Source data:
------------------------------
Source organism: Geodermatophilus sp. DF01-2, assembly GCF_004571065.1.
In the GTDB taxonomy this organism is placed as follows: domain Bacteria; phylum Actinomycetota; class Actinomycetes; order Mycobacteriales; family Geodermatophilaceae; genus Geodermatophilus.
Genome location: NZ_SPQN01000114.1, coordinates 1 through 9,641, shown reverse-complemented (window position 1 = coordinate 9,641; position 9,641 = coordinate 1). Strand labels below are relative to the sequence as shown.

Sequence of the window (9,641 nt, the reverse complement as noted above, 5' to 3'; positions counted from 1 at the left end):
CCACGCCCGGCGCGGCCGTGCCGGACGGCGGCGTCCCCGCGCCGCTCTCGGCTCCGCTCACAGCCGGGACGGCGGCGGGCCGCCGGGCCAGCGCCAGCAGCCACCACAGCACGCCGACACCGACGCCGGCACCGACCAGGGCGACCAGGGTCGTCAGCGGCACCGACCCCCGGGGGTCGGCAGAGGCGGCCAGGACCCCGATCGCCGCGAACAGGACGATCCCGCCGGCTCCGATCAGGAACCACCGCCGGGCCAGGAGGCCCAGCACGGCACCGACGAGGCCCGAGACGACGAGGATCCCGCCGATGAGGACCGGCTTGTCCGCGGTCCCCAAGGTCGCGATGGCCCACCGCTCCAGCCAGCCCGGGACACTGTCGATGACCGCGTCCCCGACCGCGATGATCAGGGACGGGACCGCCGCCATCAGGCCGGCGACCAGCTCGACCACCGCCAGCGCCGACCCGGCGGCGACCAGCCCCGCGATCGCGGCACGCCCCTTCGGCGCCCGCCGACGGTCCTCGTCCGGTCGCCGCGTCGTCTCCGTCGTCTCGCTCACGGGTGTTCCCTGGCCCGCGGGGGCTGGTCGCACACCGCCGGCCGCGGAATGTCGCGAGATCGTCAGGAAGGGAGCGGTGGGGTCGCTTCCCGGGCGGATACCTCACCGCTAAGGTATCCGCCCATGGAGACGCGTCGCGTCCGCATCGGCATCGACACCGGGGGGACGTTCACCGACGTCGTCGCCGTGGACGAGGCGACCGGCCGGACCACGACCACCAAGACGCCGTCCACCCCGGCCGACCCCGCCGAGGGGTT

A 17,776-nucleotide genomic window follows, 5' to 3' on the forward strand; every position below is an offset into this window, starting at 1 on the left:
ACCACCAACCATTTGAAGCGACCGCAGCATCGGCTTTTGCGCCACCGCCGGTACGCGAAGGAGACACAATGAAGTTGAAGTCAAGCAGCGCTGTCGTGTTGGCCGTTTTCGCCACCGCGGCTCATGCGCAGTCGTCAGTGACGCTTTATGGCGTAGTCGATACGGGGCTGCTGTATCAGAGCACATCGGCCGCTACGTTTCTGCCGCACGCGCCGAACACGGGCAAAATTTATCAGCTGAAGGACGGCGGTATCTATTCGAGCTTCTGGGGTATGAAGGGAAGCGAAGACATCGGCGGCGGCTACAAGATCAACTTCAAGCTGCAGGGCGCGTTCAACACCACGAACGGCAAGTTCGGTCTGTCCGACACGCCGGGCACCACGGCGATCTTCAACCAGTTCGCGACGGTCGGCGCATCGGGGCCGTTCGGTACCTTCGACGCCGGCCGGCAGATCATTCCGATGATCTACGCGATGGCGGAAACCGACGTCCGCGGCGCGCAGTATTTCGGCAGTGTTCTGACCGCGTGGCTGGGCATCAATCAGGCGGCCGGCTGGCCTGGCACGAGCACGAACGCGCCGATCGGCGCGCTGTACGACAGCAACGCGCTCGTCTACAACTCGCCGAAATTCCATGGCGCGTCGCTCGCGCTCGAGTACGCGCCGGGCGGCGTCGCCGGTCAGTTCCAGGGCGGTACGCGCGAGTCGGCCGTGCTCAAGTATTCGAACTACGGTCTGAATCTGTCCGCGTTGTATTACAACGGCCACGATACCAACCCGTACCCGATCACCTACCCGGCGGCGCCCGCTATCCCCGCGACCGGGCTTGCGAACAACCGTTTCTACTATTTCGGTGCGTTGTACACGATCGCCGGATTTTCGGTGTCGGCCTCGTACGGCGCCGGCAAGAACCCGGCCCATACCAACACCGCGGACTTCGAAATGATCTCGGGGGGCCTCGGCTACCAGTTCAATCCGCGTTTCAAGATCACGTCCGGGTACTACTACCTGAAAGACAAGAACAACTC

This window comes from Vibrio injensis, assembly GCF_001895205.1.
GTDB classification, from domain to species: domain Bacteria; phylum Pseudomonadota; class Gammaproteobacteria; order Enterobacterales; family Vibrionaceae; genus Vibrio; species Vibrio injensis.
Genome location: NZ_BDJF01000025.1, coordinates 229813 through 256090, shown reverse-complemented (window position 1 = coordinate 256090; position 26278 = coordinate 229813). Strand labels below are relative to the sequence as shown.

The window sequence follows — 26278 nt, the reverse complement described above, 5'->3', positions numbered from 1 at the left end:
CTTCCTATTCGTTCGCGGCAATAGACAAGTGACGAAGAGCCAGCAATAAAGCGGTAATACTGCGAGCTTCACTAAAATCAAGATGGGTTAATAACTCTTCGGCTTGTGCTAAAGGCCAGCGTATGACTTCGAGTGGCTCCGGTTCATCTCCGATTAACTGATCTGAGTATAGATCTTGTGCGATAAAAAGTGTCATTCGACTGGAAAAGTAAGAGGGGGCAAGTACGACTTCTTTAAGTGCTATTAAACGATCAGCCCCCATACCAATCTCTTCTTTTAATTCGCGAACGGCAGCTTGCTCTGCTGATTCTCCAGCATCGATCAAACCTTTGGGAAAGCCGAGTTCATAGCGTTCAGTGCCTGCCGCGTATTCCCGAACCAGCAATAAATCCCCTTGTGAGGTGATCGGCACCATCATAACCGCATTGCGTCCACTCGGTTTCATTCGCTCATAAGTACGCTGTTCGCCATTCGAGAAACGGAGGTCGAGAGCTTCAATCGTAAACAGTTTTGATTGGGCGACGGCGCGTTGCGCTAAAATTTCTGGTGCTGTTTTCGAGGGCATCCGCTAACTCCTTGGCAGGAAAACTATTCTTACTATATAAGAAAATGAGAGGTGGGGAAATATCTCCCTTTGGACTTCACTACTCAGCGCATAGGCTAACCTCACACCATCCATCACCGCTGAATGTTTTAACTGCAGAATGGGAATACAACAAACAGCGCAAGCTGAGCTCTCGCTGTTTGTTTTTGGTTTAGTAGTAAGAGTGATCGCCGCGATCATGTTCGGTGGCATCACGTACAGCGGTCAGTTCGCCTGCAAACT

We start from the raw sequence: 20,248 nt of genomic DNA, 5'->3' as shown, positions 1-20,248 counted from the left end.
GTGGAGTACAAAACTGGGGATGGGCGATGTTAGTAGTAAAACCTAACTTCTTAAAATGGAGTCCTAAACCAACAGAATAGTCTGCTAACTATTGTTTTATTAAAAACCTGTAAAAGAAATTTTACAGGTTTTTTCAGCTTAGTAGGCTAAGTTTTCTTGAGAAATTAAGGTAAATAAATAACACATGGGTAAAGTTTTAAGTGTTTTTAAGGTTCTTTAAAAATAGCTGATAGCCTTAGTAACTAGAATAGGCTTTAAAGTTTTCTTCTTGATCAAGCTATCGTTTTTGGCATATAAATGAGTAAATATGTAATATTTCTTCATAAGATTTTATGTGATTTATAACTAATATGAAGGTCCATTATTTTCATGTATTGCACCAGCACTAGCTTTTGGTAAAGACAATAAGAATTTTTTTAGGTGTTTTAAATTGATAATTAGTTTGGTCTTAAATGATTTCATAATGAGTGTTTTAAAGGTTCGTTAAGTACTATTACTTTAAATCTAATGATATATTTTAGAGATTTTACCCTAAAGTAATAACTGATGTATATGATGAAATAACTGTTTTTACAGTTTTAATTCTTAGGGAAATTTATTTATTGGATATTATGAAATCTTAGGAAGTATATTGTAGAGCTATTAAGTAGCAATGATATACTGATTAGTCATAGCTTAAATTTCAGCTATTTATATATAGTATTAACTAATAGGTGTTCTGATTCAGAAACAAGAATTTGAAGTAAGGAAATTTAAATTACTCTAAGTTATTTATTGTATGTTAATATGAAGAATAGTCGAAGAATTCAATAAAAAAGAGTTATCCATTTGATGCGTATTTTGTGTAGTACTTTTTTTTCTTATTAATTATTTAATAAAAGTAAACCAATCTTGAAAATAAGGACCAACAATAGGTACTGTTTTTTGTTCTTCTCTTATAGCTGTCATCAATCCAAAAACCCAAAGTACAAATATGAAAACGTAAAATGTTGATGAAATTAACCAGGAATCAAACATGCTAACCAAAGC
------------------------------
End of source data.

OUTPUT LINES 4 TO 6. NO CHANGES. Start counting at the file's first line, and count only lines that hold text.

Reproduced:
Sequence of the window (9,641 nt, the reverse complement as noted above, 5' to 3'; positions counted from 1 at the left end):
CCACGCCCGGCGCGGCCGTGCCGGACGGCGGCGTCCCCGCGCCGCTCTCGGCTCCGCTCACAGCCGGGACGGCGGCGGGCCGCCGGGCCAGCGCCAGCAGCCACCACAGCACGCCGACACCGACGCCGGCACCGACCAGGGCGACCAGGGTCGTCAGCGGCACCGACCCCCGGGGGTCGGCAGAGGCGGCCAGGACCCCGATCGCCGCGAACAGGACGATCCCGCCGGCTCCGATCAGGAACCACCGCCGGGCCAGGAGGCCCAGCACGGCACCGACGAGGCCCGAGACGACGAGGATCCCGCCGATGAGGACCGGCTTGTCCGCGGTCCCCAAGGTCGCGATGGCCCACCGCTCCAGCCAGCCCGGGACACTGTCGATGACCGCGTCCCCGACCGCGATGATCAGGGACGGGACCGCCGCCATCAGGCCGGCGACCAGCTCGACCACCGCCAGCGCCGACCCGGCGGCGACCAGCCCCGCGATCGCGGCACGCCCCTTCGGCGCCCGCCGACGGTCCTCGTCCGGTCGCCGCGTCGTCTCCGTCGTCTCGCTCACGGGTGTTCCCTGGCCCGCGGGGGCTGGTCGCACACCGCCGGCCGCGGAATGTCGCGAGATCGTCAGGAAGGGAGCGGTGGGGTCGCTTCCCGGGCGGATACCTCACCGCTAAGGTATCCGCCCATGGAGACGCGTCGCGTCCGCATCGGCATCGACACCGGGGGGACGTTCACCGACGTCGTCGCCGTGGACGAGGCGACCGGCCGGACCACGACCACCAAGACGCCGTCCACCCCGGCCGACCCCGCCGAGGGGTT

A 17,776-nucleotide genomic window follows, 5' to 3' on the forward strand; every position below is an offset into this window, starting at 1 on the left: